“Now, (Curry’s) at the point where he’s been at the peak of his powers for the last couple of years,” Kerr said on The Athletic's "Hoops, Adjacent" podcast. “If anything, it’s on us to try to begin to manage his minutes. We’ve always been really blessed. We’ve been able to do that because of the talent on our team. We’ve never really run Steph into the ground.

"We don’t have as much depth as we once did. It’s on us as a coaching staff to make sure we get him his rest every night, and we’re not wearing him out.”

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For the Celtics, that plan meant Garnett spending five minutes on the court and then five minutes on the bench. They tried to stick to that plan as diligently as possible during the 2011-12 season, but eventually, they needed Garnett to play more down the stretch and in the playoffs.

The Warriors' plan for Curry unlikely will be as regimented as Garnett's was in 2012. As Kerr noted, the Warriors no longer have the depth they once did, so even more will be placed on Curry and Klay Thompson's shoulders as they try to resurrect a dynasty that was brought down by injuries and exhaustion in the 2019 NBA Finals against the Toronto Raptors.

After playing just five games this past season, Curry no doubt is champing at the bit to return and prove that he and the Warriors should not be cast aside yet. Managing Curry's minutes will be important to keep him fresh for what the Warriors hope is an extended playoff run, but it's clear they will have to ask him to shoulder a heavier load in order to accomplish their goals.

[RELATED: How Steph feels about Warriors playing in NBA's second bubble]

A critical offseason now faces the Warriors. After sinking to the bottom of the NBA, the Warriors will have a top-five draft pick and a $17.2 million trade exception to use to bolster the roster around Curry, Thompson and Draymond Green.

Returning to the unprecedented level of greatness they once enjoyed is too much to ask of Curry and the Warriors. You don't simply absorb the massive blow of losing Kevin Durant and return to that level.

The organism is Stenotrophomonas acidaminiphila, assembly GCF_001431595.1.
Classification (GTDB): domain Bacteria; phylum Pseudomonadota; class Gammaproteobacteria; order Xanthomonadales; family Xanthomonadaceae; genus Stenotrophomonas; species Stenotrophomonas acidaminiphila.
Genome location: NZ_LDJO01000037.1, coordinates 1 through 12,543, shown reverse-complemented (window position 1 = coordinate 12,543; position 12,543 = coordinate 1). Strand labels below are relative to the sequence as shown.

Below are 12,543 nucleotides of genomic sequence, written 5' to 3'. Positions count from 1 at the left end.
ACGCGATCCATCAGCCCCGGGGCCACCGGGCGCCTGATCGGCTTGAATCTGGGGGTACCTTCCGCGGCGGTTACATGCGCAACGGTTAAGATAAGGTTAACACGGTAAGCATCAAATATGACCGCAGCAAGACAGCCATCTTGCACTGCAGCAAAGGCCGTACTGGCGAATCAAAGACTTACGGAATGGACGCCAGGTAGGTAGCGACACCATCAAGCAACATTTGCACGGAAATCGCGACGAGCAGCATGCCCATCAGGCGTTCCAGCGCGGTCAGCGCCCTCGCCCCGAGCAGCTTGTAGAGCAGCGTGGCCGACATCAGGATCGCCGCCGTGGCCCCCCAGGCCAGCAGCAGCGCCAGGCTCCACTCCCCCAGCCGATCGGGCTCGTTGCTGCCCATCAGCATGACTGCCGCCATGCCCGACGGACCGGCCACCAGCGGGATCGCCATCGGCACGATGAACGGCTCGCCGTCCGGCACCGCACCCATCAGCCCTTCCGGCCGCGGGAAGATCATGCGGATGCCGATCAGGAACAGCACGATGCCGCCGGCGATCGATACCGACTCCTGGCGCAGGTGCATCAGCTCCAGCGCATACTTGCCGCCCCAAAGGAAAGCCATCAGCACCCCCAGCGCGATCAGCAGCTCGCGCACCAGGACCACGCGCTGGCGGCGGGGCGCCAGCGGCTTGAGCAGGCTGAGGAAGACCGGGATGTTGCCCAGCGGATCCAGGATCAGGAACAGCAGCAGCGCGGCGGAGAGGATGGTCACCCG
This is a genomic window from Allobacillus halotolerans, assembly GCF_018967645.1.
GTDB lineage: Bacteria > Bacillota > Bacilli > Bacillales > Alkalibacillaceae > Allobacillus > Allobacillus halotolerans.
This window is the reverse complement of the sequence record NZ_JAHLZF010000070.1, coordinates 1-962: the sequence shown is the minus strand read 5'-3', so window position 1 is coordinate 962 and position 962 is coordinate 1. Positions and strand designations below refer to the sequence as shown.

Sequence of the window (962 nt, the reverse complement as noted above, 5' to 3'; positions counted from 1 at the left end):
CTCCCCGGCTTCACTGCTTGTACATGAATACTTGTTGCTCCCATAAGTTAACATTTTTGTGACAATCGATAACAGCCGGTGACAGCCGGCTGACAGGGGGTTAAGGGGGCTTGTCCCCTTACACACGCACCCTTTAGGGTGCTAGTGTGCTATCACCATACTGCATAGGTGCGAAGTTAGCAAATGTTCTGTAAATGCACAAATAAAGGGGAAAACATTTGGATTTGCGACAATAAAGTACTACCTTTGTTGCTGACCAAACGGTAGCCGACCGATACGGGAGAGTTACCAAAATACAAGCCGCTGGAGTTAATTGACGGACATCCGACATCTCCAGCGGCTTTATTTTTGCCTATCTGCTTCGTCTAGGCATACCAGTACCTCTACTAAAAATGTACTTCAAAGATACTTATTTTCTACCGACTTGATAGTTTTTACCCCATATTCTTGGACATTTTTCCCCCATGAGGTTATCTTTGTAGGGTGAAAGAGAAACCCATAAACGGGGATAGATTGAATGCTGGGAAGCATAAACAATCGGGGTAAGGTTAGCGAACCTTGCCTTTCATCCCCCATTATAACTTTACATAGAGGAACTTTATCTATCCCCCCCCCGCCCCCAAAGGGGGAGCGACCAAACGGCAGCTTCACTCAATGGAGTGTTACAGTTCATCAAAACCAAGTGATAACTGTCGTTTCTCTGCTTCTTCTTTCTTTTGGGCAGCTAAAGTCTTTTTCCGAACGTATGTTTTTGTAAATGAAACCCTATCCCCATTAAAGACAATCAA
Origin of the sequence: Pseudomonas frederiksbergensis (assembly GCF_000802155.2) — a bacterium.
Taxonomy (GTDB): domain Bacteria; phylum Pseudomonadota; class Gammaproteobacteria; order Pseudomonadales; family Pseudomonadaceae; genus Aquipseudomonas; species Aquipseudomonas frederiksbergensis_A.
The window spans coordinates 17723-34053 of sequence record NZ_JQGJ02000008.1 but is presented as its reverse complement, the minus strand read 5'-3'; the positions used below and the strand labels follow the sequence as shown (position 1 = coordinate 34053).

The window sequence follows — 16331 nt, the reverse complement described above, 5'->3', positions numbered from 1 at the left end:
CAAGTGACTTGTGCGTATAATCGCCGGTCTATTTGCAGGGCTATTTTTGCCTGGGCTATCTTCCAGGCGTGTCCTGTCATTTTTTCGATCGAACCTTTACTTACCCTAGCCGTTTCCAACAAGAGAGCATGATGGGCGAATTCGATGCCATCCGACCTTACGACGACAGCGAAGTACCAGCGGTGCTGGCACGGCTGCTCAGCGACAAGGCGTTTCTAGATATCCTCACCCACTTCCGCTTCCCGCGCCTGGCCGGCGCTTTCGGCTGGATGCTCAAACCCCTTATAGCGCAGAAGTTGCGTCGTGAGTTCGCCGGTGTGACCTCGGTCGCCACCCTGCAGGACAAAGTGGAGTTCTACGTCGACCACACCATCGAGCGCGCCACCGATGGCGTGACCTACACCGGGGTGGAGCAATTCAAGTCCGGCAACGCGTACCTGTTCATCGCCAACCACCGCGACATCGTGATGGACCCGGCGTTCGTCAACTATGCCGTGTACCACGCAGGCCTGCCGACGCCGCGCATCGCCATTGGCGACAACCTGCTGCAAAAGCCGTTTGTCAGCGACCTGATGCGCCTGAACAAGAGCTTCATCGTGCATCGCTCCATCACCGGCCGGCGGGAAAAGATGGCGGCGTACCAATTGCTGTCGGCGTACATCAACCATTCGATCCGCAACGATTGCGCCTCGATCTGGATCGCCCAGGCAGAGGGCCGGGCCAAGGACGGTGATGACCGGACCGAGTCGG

But the Warriors will return to the court rested and healthy in December when the next season is expected to begin, and they should automatically return to contender status atop a now-loaded Western Conference.

Curry wants to prove that the Warriors' dynasty isn't done. For the Warriors to succeed in returning to the top of the NBA, though, it's important Kerr makes sure the two-time league MVP isn't worn down by the weight he's asked to carry.

Steph Curry offers thoughts on Warriors playing in second NBA bubble

Steph Curry offers thoughts on Warriors playing in second NBA bubble

As 22 NBA teams get acclimated to the bubble in Orlando, Steph Curry and the Warriors are in offseason mode. For now, at least.

The NBA reportedly is looking into having a second bubble in Chicago, where the eight teams who did not get the Orlando invite would participate in a minicamp and play a few games against each other. For Curry, that's something he doesn't sound interested in, but admits it could be beneficial for the younger Warriors.

"At the end of the day, it would be hard for me to play meaningless games, and that's pretty obvious," Curry said Friday on SportsCenter. "But in terms of young guys trying to get as much basketball to break up, for the bottom eight teams, this potential eight-, nine-month layoff, I think it's a good effort. Obviously safety first, that's what everything is about. So if they can answer those questions, then we'll see what happens."

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Warriors general manager Bob Myers has said the Warriors will be a good league partner and participate in a second bubble if one gets OK'd. But it is unlikely Curry, Klay Thompson and Draymond Green would participate in said second bubble. 

In June, coach Steve Kerr said that a minicamp-style bubble would not be something that appealed to the Warriors.

[RELATED: Curry hopes others follow his lead in social justice push]

After a 15-50 season, the Warriors will finish recharging during the extended offseason before attempting to restart their dynasty in December, when the 2020-21 season is expected to begin.

The Warriors face a crucial offseason as they look to maximize the remaining prime years of Curry, Thompson and Green. They will have a top-five draft pick and have a $17.2 million trade exception to use to add another piece around their championship core.

The second bubble doesn't have much intrigue for a team that spent the last five Junes playing in The Finals. There's little reason for Curry, Thompson or Green to suit up for exhibition games this summer. All that matters is being healthy and rested for when the games count again.